Health Team

Botox Gives New Hope to Stroke Survivors

Botox is for more than just smoothing out wrinkles. It's being used in a surprising new way.

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WEST ORANGE, N.J. — Botox is for more than just smoothing out wrinkles. It is being used in a surprising new way.

A stroke seven years ago did not take Edward Rosa's life, but it did leave him disabled. However, he is fighting back.

"I didn't want to spend my life in a wheelchair," he said.

Like four in 10 stroke survivors, Rosa has disabling spasticity. The brain-to-muscle connection is blocked, but neurons still fire and cause muscles in the hand and foot to clench.

Rosa tried medication, acupuncture and bio-feedback , but nothing worked. Then, he tried Botox as a muscle relaxer.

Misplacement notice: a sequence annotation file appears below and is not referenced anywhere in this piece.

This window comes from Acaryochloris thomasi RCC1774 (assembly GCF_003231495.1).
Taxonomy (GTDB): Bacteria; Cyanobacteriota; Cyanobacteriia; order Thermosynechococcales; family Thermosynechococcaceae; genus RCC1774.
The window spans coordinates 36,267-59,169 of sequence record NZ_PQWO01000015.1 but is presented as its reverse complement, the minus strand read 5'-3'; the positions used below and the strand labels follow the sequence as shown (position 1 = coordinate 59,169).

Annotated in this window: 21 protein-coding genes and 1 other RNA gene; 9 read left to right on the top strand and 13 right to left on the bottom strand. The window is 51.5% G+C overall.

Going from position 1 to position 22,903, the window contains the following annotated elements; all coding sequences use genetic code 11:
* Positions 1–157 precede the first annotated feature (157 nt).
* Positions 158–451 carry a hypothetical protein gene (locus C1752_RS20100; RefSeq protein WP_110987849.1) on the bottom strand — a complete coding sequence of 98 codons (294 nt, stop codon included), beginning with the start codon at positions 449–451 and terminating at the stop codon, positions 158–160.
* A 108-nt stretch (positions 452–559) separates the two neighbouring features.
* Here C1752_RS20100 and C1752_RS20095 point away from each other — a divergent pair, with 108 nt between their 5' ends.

"For a period of months, it will cut the connection between nerve and muscle in the area injected," said Dr. Elie Elovic, of Kessler Medical Rehab Research.

"It's a tool. I can't stress that enough," Rosa said. "Botox is a tool. It enables you to exercise and to function."

In a study of 279 stroke patients, almost half saw improvement with Botox. Until Botox, Rosa could not take the cap off a pen and write. Now, he does not need a wheelchair anymore, and he can even drive.

Rosa said he is still in physical therapy four hours a week, but he exercises on his own and is doing much better.

"You don't have to be a burden to your family," he said.

Oral muscle-relaxer medications can have side effects all over the body. So far, Botox has few drawbacks except for possible muscle weakness, flu-like symptoms, headache or possible allergic response.


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